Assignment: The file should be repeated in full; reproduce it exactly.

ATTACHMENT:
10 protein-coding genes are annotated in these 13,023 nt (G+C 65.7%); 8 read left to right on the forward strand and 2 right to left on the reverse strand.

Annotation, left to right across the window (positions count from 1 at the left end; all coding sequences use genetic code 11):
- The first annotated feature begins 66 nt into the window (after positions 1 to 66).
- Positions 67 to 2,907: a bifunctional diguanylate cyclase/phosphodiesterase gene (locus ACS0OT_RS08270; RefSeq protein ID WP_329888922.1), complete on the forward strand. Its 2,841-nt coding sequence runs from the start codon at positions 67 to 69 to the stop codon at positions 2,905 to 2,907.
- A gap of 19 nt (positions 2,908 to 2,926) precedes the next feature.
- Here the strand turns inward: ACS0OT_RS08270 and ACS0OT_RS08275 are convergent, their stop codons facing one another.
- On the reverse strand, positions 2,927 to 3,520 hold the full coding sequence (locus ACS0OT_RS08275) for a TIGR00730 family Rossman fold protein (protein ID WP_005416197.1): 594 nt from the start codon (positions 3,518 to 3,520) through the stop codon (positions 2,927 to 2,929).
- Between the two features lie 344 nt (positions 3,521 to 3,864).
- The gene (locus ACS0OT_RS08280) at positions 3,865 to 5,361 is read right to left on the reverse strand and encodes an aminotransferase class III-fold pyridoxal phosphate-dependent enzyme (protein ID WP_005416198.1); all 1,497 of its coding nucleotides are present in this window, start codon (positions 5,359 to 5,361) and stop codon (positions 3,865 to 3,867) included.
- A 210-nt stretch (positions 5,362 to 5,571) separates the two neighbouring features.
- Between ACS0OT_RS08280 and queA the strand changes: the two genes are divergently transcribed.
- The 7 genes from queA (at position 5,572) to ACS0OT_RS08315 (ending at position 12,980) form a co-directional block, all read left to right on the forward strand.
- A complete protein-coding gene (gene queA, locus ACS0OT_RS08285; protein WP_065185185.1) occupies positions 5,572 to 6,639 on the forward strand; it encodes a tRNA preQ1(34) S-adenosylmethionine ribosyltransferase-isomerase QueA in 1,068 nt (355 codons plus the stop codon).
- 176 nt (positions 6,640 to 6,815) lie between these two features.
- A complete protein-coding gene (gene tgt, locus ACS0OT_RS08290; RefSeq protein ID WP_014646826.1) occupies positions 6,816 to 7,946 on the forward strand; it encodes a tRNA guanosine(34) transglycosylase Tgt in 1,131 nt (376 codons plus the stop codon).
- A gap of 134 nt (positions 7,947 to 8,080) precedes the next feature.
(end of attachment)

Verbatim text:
10 protein-coding genes are annotated in these 13,023 nt (G+C 65.7%); 8 read left to right on the forward strand and 2 right to left on the reverse strand.

Annotation, left to right across the window (positions count from 1 at the left end; all coding sequences use genetic code 11):
- The first annotated feature begins 66 nt into the window (after positions 1 to 66).
- Positions 67 to 2,907: a bifunctional diguanylate cyclase/phosphodiesterase gene (locus ACS0OT_RS08270; RefSeq protein ID WP_329888922.1), complete on the forward strand. Its 2,841-nt coding sequence runs from the start codon at positions 67 to 69 to the stop codon at positions 2,905 to 2,907.
- A gap of 19 nt (positions 2,908 to 2,926) precedes the next feature.
- Here the strand turns inward: ACS0OT_RS08270 and ACS0OT_RS08275 are convergent, their stop codons facing one another.
- On the reverse strand, positions 2,927 to 3,520 hold the full coding sequence (locus ACS0OT_RS08275) for a TIGR00730 family Rossman fold protein (protein ID WP_005416197.1): 594 nt from the start codon (positions 3,518 to 3,520) through the stop codon (positions 2,927 to 2,929).
- Between the two features lie 344 nt (positions 3,521 to 3,864).
- The gene (locus ACS0OT_RS08280) at positions 3,865 to 5,361 is read right to left on the reverse strand and encodes an aminotransferase class III-fold pyridoxal phosphate-dependent enzyme (protein ID WP_005416198.1); all 1,497 of its coding nucleotides are present in this window, start codon (positions 5,359 to 5,361) and stop codon (positions 3,865 to 3,867) included.
- A 210-nt stretch (positions 5,362 to 5,571) separates the two neighbouring features.
- Between ACS0OT_RS08280 and queA the strand changes: the two genes are divergently transcribed.
- The 7 genes from queA (at position 5,572) to ACS0OT_RS08315 (ending at position 12,980) form a co-directional block, all read left to right on the forward strand.
- A complete protein-coding gene (gene queA, locus ACS0OT_RS08285; protein WP_065185185.1) occupies positions 5,572 to 6,639 on the forward strand; it encodes a tRNA preQ1(34) S-adenosylmethionine ribosyltransferase-isomerase QueA in 1,068 nt (355 codons plus the stop codon).
- 176 nt (positions 6,640 to 6,815) lie between these two features.
- A complete protein-coding gene (gene tgt, locus ACS0OT_RS08290; RefSeq protein ID WP_014646826.1) occupies positions 6,816 to 7,946 on the forward strand; it encodes a tRNA guanosine(34) transglycosylase Tgt in 1,131 nt (376 codons plus the stop codon).
- A gap of 134 nt (positions 7,947 to 8,080) precedes the next feature.